Let me start by being blunt. Almost anyone can squeegee down a couple of coats of topping. But overlays and microtoppings are handcrafted, not generic flooring you buy on a roll. How do you go from doing what anyone can do to creating your own distinctive look and giving customers exceptional projects?
My advice for moving from good to great resurfacing boils down to two things. First, get the basics right. Maybe anyone can do it, but bad fundamentals will quickly convert into bad results, and that brings down the reputation of the whole industry. Second, become an artist. Use your creativity and all the color technologies and finishing techniques available today to really make your work stand out.
Here are a few specific tips for taking resurfacing projects beyond good to great. I’ve divided them into “basics” and “extras.”
First, the basics
Customer expectations: Sample, sample, sample! Be sure your customers know what a topping can and can’t do. Educate them on different options. Once, one of my customers was sure he wanted an acid-stained floor, but when he saw what else he could have, he chose an integral color instead.
If you show a customer a manufacturer’s sample, be sure you understand exactly what materials and techniques were involved, and be sure you can duplicate it.
Also, don’t let customers dictate conditions that are not compatible with your materials and practices. It’s not unusual, for example, for a general contractor to try to compress time frames or value-engineer materials. Stand up for what you need to install a quality job.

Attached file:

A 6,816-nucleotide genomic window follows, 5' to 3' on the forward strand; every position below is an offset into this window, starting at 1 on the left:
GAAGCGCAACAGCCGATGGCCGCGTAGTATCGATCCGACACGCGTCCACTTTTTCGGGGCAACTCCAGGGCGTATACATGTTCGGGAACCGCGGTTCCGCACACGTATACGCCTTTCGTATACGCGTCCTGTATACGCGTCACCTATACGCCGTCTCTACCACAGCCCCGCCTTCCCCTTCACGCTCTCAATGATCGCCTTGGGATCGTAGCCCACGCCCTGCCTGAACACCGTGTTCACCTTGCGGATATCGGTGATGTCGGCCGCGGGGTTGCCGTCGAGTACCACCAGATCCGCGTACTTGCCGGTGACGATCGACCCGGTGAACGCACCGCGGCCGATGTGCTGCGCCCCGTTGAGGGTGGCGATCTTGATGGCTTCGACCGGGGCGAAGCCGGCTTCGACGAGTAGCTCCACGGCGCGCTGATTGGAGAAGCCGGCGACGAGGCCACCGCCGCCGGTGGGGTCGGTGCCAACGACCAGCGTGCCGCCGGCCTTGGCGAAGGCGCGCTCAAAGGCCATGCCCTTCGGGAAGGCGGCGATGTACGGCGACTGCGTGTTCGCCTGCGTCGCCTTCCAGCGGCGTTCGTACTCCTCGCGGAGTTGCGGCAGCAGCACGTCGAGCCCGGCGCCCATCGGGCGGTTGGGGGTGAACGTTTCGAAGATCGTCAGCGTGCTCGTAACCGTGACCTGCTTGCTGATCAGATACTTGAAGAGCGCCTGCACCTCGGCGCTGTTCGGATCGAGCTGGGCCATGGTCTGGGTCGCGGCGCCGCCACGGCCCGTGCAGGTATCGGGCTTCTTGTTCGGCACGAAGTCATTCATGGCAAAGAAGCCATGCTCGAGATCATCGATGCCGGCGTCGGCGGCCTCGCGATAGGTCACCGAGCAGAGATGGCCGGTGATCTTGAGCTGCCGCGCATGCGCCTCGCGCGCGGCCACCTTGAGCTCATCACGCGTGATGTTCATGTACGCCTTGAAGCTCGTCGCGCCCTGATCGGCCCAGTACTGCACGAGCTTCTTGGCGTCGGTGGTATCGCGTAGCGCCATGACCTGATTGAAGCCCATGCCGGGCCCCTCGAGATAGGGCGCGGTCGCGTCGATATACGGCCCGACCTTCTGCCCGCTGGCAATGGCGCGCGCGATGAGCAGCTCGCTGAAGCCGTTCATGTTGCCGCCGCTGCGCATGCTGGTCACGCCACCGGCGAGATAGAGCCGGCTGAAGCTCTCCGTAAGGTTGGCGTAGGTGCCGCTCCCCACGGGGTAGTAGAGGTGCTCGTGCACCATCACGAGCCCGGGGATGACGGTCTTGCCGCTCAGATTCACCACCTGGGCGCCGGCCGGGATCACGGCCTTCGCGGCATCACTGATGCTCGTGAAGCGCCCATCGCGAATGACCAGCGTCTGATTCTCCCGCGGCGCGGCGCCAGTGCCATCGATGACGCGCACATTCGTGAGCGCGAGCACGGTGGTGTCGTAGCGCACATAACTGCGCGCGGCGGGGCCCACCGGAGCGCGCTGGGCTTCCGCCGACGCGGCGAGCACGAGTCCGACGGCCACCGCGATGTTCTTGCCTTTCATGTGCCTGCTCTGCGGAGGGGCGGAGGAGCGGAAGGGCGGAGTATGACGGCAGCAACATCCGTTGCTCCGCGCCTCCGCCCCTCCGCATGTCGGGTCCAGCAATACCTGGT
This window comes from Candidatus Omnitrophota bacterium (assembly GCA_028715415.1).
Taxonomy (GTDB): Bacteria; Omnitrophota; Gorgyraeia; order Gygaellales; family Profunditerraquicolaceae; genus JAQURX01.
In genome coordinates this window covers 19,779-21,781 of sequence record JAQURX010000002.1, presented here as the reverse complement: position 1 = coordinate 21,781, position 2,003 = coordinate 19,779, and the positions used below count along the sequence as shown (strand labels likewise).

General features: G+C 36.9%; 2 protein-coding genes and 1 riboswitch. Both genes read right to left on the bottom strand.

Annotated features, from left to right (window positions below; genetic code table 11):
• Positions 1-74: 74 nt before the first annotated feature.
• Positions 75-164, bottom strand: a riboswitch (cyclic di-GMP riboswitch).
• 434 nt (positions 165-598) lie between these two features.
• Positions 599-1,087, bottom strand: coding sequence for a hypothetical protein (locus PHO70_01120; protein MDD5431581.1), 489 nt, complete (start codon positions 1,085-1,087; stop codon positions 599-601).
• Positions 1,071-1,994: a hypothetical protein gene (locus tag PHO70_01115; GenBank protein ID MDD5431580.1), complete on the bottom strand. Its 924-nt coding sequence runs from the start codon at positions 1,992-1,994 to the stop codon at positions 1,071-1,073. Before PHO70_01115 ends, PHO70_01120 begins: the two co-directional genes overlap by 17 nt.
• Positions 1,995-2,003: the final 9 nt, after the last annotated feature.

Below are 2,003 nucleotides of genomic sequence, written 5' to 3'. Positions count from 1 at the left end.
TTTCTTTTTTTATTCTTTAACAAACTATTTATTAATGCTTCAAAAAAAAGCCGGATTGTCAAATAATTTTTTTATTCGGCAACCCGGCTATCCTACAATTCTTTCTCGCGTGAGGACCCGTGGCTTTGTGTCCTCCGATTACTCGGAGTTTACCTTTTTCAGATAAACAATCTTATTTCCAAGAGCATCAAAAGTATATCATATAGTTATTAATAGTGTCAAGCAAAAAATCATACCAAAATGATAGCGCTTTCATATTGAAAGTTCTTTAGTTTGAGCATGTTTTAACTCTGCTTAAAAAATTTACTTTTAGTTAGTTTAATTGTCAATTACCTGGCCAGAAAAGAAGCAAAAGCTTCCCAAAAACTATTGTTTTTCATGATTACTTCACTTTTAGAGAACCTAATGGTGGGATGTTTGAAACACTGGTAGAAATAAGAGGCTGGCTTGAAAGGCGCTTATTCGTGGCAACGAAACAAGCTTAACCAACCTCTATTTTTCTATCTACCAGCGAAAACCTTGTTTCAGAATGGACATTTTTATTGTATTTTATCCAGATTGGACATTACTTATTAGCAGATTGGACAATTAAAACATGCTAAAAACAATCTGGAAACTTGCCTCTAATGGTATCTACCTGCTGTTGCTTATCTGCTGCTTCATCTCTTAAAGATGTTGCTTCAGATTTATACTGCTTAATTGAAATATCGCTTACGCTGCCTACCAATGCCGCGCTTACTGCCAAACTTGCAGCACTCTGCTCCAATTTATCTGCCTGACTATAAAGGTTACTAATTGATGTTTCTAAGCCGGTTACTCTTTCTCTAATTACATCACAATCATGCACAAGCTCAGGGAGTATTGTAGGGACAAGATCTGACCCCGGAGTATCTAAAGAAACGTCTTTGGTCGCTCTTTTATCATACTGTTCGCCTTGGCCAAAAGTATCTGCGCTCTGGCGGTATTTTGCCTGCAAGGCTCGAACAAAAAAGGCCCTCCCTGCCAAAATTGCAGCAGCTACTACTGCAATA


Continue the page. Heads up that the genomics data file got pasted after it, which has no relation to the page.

Materials selection: In order to educate customers about their choices, you need to be a materials expert yourself. Make sure you understand the benefits and limitations of any material you plan to install. Get familiar with suppliers’ literature, attend trainings, and above all, practice on samples, your own driveway, your friend’s patio. Make sure you have some experience at the scale you’ll be working at — a 2-by-2 sample is different from a 30,000-square-foot plaza.
Understand the parameters of your project. Is it outdoors in a place subject to freeze-thaw and thermal expansion and contraction? Is it a commercial renovation that has to get back into service quickly? Is it adjacent to other tenants who will be impacted by odors if you use a solvent-based color or sealer material?
Surface preparation: Some contractors never progress beyond believing that “if it’s clean, it will stick.” Then when an overlay delaminates or aggregates pop out they don’t know what went wrong. A simple acid etch is a common prep technique, but will that really give the performance you need? It may be all right for a thin build, but I believe the investment in a walk-behind grinder and vacuum system or a shotblaster that achieve a better profile and keep the concrete dry will pay off for most contractors.
Sealing: Sealers or topcoats almost always get the least attention of any factor that goes into a project, but they can mean the difference between an outstanding installation and a premature failure. This coat comes between the traffic and the actual overlay, so you have to understand what materials are available, how they will perform and, above all, what kind of abuse they will be expected to take.